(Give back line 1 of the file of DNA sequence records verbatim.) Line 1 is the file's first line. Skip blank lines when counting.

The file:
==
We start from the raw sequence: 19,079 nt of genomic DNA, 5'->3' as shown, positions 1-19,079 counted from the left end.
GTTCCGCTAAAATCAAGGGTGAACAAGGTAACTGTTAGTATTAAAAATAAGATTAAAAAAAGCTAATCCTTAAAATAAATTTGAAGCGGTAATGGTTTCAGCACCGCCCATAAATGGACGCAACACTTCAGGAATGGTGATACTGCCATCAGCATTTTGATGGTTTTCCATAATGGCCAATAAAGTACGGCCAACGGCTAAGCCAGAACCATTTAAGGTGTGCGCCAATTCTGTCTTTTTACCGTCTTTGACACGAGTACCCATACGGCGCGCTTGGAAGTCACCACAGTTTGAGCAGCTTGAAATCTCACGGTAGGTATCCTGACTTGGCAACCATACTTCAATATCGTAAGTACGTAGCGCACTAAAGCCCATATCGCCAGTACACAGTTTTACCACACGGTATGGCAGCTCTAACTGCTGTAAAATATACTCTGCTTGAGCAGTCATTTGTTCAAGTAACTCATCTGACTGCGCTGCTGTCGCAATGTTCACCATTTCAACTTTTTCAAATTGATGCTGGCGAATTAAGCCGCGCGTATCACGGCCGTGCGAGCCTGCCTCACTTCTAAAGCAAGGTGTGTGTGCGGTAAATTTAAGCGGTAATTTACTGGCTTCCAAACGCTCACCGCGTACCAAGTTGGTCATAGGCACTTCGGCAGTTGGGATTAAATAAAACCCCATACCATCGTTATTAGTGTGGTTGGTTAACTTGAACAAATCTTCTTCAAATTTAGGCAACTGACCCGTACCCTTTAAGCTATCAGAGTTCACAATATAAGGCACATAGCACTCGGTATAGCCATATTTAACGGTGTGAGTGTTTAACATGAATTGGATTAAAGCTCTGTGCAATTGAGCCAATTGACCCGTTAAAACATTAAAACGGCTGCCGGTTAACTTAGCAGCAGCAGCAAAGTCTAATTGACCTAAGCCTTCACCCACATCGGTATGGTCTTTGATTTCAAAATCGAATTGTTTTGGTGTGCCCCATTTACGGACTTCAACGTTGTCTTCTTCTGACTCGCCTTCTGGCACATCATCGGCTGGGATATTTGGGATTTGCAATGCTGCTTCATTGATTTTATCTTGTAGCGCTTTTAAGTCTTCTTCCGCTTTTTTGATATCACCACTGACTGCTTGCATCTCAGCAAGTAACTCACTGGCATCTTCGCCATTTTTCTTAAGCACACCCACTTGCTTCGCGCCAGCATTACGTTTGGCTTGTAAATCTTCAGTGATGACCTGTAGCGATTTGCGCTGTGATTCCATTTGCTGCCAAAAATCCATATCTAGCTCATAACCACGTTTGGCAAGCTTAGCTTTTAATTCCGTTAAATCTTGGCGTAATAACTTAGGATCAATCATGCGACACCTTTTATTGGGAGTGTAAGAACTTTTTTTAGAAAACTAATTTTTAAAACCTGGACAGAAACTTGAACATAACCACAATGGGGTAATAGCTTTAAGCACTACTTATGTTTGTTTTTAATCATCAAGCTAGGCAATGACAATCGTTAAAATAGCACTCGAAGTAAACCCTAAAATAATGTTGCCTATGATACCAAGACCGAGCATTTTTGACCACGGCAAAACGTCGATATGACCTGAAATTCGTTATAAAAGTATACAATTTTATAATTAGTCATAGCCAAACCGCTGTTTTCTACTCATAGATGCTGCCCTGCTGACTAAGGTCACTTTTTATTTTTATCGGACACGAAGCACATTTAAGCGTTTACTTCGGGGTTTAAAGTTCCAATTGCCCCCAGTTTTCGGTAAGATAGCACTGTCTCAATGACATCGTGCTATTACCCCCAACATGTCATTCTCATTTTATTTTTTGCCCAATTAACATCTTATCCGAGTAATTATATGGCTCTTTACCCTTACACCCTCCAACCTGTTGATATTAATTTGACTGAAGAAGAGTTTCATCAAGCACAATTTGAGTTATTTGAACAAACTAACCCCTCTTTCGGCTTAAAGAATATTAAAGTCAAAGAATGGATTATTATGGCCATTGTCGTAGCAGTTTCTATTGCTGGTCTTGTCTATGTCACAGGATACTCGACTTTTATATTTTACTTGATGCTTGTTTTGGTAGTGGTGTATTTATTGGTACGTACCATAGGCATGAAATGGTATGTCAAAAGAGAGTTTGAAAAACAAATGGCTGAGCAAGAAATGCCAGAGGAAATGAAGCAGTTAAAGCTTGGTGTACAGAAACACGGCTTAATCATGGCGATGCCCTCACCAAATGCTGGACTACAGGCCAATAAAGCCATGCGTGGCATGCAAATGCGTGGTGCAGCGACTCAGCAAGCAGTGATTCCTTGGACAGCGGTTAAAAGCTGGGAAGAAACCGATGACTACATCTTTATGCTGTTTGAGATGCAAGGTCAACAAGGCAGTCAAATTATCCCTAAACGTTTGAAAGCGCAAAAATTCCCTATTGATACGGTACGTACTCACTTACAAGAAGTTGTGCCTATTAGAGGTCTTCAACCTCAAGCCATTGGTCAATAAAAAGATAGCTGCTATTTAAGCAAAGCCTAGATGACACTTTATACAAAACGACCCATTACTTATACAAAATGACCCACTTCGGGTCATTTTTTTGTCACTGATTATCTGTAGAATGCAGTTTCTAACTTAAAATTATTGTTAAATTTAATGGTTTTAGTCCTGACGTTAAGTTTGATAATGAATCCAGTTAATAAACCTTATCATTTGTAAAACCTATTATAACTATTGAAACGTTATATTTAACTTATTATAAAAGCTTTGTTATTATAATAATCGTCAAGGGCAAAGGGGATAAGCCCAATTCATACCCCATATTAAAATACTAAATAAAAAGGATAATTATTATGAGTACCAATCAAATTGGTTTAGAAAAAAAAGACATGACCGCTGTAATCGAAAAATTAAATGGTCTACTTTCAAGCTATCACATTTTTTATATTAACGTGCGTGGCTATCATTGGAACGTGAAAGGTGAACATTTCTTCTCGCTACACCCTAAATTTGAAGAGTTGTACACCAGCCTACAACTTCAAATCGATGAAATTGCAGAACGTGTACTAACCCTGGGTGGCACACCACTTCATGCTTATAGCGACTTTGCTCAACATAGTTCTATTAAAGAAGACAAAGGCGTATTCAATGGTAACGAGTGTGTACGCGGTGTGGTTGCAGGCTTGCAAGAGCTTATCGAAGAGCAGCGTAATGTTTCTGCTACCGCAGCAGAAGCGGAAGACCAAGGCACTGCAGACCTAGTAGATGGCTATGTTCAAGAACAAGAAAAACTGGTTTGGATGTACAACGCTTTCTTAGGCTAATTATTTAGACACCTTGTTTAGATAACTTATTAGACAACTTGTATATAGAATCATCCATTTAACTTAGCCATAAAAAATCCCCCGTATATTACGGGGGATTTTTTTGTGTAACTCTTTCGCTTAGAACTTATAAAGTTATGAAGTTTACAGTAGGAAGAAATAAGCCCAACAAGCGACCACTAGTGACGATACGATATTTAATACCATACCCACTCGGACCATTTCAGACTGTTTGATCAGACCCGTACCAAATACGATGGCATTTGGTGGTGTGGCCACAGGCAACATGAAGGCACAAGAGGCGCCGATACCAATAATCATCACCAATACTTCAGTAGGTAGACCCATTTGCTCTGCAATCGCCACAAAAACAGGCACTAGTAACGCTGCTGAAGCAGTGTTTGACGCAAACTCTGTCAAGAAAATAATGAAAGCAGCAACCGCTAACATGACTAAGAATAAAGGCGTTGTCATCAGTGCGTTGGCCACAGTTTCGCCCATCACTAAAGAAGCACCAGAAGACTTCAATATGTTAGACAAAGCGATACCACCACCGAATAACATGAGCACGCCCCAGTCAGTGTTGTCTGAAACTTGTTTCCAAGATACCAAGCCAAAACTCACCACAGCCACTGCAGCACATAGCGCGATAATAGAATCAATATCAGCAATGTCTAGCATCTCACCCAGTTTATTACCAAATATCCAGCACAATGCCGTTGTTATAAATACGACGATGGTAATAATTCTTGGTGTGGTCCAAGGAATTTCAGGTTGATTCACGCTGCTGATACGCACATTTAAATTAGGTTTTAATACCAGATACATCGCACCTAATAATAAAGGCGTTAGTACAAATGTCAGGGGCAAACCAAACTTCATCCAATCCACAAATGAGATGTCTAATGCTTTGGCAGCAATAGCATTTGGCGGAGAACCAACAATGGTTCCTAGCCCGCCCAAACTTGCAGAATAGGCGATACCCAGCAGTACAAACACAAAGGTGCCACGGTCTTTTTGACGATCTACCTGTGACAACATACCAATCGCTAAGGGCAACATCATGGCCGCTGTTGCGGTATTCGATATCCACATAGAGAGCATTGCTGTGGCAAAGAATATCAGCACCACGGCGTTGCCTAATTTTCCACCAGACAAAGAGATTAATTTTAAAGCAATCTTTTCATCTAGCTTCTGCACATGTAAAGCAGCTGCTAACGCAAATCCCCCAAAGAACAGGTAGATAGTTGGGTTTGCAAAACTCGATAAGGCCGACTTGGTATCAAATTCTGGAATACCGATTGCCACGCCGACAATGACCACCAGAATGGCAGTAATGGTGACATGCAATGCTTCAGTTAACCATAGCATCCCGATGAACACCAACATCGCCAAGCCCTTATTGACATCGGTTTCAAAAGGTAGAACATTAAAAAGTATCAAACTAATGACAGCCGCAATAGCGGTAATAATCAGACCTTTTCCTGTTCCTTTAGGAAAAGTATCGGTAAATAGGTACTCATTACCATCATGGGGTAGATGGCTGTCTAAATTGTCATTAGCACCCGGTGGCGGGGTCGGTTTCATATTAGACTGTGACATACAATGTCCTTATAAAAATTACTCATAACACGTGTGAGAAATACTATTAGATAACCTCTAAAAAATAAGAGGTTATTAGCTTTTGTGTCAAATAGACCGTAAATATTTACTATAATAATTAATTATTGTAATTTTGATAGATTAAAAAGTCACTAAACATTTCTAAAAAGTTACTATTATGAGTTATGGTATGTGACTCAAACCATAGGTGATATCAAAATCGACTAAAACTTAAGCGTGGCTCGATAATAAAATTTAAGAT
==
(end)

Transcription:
We start from the raw sequence: 19,079 nt of genomic DNA, 5'->3' as shown, positions 1-19,079 counted from the left end.